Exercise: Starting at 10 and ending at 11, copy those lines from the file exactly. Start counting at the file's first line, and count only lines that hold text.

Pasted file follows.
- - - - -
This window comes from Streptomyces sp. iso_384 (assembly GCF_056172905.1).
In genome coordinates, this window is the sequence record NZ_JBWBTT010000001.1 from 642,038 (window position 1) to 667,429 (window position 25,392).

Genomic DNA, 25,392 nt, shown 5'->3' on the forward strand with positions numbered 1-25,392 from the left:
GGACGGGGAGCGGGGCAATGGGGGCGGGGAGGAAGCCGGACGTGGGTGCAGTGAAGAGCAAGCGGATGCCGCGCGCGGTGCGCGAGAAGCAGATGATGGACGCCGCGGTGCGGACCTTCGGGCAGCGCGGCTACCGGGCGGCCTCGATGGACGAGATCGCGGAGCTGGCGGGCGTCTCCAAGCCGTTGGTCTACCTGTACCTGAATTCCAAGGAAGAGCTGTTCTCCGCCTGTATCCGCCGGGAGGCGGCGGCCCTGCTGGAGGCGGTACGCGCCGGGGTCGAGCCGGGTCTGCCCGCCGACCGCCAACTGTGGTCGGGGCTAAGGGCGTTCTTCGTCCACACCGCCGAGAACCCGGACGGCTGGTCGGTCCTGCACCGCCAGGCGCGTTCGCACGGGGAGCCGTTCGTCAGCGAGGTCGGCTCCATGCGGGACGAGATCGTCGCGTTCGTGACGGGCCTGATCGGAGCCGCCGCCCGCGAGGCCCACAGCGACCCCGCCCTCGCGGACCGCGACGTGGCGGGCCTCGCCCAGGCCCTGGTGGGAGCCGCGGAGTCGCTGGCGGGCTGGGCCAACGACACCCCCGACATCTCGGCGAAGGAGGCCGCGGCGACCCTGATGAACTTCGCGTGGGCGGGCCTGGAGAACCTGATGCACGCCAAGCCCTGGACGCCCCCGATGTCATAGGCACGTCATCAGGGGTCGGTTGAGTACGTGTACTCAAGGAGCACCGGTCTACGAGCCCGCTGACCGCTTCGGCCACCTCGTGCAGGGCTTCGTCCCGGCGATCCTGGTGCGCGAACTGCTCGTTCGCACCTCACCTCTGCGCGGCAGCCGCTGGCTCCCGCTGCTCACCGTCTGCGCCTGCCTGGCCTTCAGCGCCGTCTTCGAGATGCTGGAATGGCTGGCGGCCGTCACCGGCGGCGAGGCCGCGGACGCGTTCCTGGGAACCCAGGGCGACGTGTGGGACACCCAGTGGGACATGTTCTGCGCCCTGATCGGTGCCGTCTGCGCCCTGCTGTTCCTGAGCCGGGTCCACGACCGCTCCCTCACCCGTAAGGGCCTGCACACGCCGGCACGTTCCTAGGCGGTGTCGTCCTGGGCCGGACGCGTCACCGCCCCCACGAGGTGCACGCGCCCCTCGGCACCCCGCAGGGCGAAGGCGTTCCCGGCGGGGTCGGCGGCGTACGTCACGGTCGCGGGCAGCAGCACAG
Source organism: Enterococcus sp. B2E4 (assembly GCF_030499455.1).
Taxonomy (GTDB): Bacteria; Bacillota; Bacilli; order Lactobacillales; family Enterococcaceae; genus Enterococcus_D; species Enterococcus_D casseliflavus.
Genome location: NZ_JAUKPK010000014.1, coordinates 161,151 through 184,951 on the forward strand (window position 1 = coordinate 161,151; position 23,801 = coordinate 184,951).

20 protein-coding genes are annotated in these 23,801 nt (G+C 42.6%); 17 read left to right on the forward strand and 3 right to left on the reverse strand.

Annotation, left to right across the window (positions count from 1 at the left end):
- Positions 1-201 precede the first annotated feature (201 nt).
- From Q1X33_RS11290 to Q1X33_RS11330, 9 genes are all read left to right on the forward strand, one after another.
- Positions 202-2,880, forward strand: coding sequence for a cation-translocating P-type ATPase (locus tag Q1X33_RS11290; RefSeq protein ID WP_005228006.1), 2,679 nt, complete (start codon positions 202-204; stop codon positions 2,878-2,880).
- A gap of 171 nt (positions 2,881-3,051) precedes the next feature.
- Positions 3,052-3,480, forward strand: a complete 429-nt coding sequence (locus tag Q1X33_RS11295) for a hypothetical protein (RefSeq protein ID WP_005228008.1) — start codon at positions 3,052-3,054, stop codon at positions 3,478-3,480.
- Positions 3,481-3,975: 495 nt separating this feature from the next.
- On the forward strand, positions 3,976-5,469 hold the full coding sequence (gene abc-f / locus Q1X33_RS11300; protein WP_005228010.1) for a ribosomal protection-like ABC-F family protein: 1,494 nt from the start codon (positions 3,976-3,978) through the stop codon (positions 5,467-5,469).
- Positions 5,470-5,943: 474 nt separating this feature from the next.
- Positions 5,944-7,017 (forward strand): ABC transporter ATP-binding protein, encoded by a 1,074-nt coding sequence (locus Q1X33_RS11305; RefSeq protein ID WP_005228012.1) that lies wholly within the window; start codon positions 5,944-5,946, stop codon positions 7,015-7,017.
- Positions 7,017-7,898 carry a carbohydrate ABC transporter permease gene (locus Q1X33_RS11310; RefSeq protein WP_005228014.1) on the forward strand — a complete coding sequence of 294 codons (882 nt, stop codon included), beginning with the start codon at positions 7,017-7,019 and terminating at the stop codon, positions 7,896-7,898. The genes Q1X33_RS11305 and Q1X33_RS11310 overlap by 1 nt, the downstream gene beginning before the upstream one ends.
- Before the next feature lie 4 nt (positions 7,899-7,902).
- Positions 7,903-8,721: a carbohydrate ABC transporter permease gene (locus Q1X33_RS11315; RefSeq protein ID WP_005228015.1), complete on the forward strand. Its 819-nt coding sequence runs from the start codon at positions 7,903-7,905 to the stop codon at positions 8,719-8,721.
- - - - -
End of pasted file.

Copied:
- Positions 1-201 precede the first annotated feature (201 nt).
- From Q1X33_RS11290 to Q1X33_RS11330, 9 genes are all read left to right on the forward strand, one after another.